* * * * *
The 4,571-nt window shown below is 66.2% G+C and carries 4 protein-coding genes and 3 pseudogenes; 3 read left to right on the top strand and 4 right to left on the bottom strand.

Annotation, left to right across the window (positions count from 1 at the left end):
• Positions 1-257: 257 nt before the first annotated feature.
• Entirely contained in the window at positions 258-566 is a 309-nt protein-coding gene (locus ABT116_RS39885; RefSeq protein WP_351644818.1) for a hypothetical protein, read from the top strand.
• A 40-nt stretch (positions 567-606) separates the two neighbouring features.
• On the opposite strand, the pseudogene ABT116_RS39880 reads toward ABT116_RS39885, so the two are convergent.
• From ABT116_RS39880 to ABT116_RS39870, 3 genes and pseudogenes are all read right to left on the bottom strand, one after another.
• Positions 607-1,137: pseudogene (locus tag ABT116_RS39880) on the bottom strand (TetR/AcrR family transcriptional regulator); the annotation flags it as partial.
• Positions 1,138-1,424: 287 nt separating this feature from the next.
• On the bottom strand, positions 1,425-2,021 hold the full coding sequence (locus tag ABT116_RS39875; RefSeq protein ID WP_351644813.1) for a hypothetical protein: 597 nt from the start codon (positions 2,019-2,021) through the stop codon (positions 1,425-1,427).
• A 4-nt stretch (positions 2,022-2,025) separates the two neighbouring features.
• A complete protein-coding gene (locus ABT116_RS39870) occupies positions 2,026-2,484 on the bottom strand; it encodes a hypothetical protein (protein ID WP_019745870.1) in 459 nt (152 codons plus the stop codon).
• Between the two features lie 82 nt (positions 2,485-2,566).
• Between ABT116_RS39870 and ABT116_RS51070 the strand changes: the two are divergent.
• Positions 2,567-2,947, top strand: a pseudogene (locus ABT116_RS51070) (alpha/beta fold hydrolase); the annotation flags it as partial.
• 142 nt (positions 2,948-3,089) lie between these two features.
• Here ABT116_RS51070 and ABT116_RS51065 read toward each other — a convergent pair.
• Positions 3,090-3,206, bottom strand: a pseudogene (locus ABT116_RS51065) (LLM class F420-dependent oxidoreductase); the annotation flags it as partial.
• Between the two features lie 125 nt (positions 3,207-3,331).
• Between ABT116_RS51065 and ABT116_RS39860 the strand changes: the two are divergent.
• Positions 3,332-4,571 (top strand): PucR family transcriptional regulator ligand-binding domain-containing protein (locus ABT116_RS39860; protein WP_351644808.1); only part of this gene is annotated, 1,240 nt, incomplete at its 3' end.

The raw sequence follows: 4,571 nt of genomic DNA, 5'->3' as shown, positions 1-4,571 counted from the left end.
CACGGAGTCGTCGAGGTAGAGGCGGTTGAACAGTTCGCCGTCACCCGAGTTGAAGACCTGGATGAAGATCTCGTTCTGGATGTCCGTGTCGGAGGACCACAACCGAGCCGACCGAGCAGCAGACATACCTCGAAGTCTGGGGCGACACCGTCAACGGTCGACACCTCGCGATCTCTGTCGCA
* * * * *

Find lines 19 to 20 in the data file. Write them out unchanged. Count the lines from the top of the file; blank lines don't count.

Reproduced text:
• Between the two features lie 125 nt (positions 3,207-3,331).
• Between ABT116_RS51065 and ABT116_RS39860 the strand changes: the two are divergent.